Year in Review
So I have this blog here which doesn't get quite as much love as it should. But here we are, end of the year, and a perfect opportunity to look back and ask: What the hell just happened?
Early in February, I got an email from the Python Software Foundation (PSF) stating that my tutorial proposal had been accepted. I remember feeling a sense of excitement and extreme fear!
It was my very first attempt at submitting any sort of proposal to any sort of conference, and it felt sort of like a fluke!
I buckled in and worked hard to build something of value that I could be proud of. Would I do a couple things differently in hindsight?
But it still doesn't take away from the huge sense of honor I felt, as well as a little validation that the work I've put in to learning Python has been well-spent.
(My PyCon tutorial was titled Goodbye, "Hello, World." Hello, Functional FastAPI Web App!)
More recently, I was encouraged by Jay Miller to submit a proposal for DjangoCon US in San Diego, and that one was also accepted.
In spite of my trepidation speaking at an event dedicated to a topic I knew very little about, the experience was both humbling and inspiring.
I know I'll continue having my insecurities about where I fit in the context of the larger developer community, but being considered as a valid voice in the context of these conferences has been a huge boost of encouragement for me.
When I built this site, I thought I might spend a little more focused time on the tech stack I used to build it, looking to hone my skills in some of the tools I chose to use.
Instead, I started a plethora of side projects, usually with the intent to learn a new tool. There are always a million other things to learn, but one tool that I really enjoyed learning was
When I started reading about Python dependency management tooling, it seemed like I was biting off more than I could chew, but being able to take a tool and use it (even if just scratching the surface) is very satisfying.
Also, I created my first pull-request and had it merged to a useful little library called
jinja2-fragments, useful if you want to use
htmx fragments in your web application. My contribution was adding support for
And lastly, for my DjangoCon talk in San Diego, I created a slide show web application using Django—a library I had never used before, which had always intimidated me.
It's proved to be pretty useful, so I plan to use it in the future.
One of the most fulfilling aspects of the past year has been getting to know people from the Python community. Although I followed some of them online, it wasn't until I had the opportunity to meet them in person that I was able to fully appreciate how awesome they are.
Taking a note from Jay Miller's Jaysies, I also want to point to a few people who made my last year very meaningful.
Loren Crary - I got a chance to meet Loren at PyCon US after I saw a tweet asking for help setting up the PSF booth. From the get-go, it was easy to see her passion and excitement and I must admit, it was quite contagious.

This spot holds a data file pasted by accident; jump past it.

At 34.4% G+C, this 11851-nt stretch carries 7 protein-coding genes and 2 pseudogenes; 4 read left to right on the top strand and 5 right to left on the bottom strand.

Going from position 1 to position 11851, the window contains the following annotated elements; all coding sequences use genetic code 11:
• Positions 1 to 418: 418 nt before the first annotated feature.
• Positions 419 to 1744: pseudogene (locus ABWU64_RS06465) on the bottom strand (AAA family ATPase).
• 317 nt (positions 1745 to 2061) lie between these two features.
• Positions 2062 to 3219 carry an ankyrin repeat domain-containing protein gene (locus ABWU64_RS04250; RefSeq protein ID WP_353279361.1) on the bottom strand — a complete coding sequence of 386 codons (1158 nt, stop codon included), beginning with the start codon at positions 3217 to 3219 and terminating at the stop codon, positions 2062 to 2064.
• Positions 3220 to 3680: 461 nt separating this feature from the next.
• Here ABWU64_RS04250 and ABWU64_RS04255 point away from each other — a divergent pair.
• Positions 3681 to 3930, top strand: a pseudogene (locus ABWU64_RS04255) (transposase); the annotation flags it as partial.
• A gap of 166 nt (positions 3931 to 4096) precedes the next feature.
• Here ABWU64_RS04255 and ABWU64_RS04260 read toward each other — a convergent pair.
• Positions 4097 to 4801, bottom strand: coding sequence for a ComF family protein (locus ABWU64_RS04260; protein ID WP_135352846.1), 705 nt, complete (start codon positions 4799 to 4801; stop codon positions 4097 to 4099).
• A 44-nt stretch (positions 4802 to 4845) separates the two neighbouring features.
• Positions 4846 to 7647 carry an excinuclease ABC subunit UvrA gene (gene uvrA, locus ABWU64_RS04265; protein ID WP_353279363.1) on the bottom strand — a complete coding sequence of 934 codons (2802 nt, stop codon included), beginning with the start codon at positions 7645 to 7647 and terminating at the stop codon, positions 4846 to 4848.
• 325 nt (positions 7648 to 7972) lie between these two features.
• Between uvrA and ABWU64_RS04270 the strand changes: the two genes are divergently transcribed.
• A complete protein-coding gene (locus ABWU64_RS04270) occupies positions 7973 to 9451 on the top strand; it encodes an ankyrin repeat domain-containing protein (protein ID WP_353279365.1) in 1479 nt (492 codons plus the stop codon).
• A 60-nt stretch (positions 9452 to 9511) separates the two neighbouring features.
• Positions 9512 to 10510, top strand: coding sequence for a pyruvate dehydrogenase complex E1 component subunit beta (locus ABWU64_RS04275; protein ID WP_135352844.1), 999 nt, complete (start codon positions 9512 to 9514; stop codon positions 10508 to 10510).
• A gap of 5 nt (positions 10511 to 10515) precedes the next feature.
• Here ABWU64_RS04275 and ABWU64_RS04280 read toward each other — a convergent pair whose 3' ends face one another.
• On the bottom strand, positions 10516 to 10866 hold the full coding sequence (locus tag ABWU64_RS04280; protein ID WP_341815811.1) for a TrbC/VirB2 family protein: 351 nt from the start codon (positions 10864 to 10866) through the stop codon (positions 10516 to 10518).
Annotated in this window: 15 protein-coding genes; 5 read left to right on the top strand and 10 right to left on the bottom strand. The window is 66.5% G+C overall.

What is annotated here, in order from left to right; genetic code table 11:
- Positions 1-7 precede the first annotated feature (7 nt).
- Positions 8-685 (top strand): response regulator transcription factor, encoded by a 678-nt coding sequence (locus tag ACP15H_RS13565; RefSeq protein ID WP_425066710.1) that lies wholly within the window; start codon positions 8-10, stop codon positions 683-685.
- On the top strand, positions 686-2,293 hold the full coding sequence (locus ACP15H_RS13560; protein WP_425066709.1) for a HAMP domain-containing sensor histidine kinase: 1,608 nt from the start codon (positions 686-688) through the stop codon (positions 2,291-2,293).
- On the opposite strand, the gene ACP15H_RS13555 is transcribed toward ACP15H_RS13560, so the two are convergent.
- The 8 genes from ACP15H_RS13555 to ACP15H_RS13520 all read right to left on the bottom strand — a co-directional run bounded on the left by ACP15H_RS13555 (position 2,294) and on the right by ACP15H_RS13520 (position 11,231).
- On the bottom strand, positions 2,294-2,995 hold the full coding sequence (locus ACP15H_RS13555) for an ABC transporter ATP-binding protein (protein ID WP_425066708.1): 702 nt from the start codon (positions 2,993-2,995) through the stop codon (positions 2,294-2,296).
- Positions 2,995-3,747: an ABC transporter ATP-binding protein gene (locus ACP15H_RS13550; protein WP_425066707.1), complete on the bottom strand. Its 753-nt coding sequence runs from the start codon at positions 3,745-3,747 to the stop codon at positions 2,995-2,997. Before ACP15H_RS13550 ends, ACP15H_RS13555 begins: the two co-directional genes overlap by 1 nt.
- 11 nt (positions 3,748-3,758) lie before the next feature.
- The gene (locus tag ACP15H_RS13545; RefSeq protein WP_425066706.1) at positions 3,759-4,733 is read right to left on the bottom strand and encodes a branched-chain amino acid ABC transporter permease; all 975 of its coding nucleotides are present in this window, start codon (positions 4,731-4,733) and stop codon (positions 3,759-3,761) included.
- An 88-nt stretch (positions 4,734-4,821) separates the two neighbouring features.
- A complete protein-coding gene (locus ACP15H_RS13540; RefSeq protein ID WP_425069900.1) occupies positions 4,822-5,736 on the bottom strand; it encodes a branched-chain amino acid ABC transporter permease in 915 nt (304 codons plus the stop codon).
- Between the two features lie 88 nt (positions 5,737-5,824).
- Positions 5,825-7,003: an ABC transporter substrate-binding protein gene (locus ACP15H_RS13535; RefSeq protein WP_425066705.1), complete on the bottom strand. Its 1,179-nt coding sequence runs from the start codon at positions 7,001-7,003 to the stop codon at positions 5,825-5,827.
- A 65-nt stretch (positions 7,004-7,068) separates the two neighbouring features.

I could tell that she had been working tirelessly to represent the PSF to the PyCon community at large, and even though she was working hard, she still had time to be friendly and attentive.
If you're at the next PyCon. Volunteer! But also, go and meet Loren, she's awesome.
Loren (right) and Deb (left)
Jay Miller - Okay, so I've mentioned him a couple of times already. When I met Jay IRL also at PyCon US, he was warm, welcoming, and encouraging right of the bat.
He prodded me to submit a talk to DjangoCon and we had the chance to catch up there as well.
Jay has a focus on inclusiveness and acceptance within a tech space that can sometimes feel hostile to newcomers or people on the outskirts. It was wonderful meeting up at DjangoCon, and hopefully we continue to connect into the future.
Jay (right) and Anthony (left)
Eric Matthes - Meeting Eric at DjangCon was such an enlightening experience. I know that's an odd way to describe meeting someone, especially since we weren't meeting in a typical student/teacher kind of way.
But in addition to learning about his project,
django-simpledeploy, I was also able to absorb a sense of calm from his friendly demeanor and sincere curiousity.
He is spending a lot of time into a library dedicated to beginners, or people who may not otherwise have time to learn a variety of deployment platforms. That should tell you about the kind of person he is, and how dedicated he is toward making Django (and Python) more accessible for everyone.
Selfie with Eric
Others - I also had the opportunity to meet a lot of other great folks in the community, both at PyCon and DjangoCon, so maybe I should do this more often!
I never really considered myself a public speaker of any sort, but the I challenged myself this past year to jump out of my comfort zone.
What I have found is that this pushed me into the awesome Python community and forced me to focus on things I may not have spent much time thinking about/learning in the first place.
In that vein, I can say that I finished 2022 with a look into the future. I submitted proposals to a few CFPs, and all in areas that would push me from my comfort zone.
One thing I've come to understand recently is that there is no such thing as "I've arrived." There may be a lot of false starts along the way.
The important thing is to continue striving, starting over if needed, and embracing the challenges along the way.